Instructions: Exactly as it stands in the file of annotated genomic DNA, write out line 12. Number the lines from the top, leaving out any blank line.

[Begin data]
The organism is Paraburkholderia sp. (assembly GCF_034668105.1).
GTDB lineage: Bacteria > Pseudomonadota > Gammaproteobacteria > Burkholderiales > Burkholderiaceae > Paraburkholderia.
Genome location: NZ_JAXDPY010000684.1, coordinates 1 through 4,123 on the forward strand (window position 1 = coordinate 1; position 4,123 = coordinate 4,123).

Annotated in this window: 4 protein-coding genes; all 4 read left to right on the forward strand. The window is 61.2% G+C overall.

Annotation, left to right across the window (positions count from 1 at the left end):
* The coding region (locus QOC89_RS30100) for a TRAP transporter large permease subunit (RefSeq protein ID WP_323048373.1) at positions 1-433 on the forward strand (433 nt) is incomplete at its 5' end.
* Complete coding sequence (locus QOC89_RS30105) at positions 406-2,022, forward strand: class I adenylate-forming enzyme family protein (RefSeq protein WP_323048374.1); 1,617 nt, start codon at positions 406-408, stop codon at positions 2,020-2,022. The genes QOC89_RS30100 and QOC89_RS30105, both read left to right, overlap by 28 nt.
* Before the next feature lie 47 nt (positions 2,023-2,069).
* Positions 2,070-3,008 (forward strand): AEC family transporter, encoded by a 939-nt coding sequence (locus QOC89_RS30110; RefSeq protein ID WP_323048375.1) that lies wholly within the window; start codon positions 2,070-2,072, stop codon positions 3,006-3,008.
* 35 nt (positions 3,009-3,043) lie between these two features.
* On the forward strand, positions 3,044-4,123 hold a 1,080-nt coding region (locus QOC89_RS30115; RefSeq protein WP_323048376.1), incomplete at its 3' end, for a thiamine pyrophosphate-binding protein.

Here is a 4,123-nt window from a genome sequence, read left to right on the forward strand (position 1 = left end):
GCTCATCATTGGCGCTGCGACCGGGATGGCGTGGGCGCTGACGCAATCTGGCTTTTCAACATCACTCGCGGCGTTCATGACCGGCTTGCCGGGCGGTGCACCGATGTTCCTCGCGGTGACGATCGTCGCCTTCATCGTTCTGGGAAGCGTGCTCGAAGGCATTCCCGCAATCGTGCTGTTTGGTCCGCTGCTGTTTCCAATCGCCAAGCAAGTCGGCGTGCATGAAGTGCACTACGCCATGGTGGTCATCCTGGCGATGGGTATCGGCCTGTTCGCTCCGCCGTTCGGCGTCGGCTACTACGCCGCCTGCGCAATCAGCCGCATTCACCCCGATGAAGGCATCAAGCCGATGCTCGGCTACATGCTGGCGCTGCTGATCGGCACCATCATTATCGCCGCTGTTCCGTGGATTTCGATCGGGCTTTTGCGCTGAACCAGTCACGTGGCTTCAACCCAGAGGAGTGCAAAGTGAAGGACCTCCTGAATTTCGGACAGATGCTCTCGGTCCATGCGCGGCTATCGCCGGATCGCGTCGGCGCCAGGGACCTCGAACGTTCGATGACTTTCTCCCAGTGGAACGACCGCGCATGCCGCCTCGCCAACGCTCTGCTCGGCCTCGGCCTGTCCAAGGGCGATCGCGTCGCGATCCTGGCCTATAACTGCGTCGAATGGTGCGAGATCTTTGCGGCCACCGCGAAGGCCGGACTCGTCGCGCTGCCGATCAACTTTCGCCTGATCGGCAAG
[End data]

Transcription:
Here is a 4,123-nt window from a genome sequence, read left to right on the forward strand (position 1 = left end):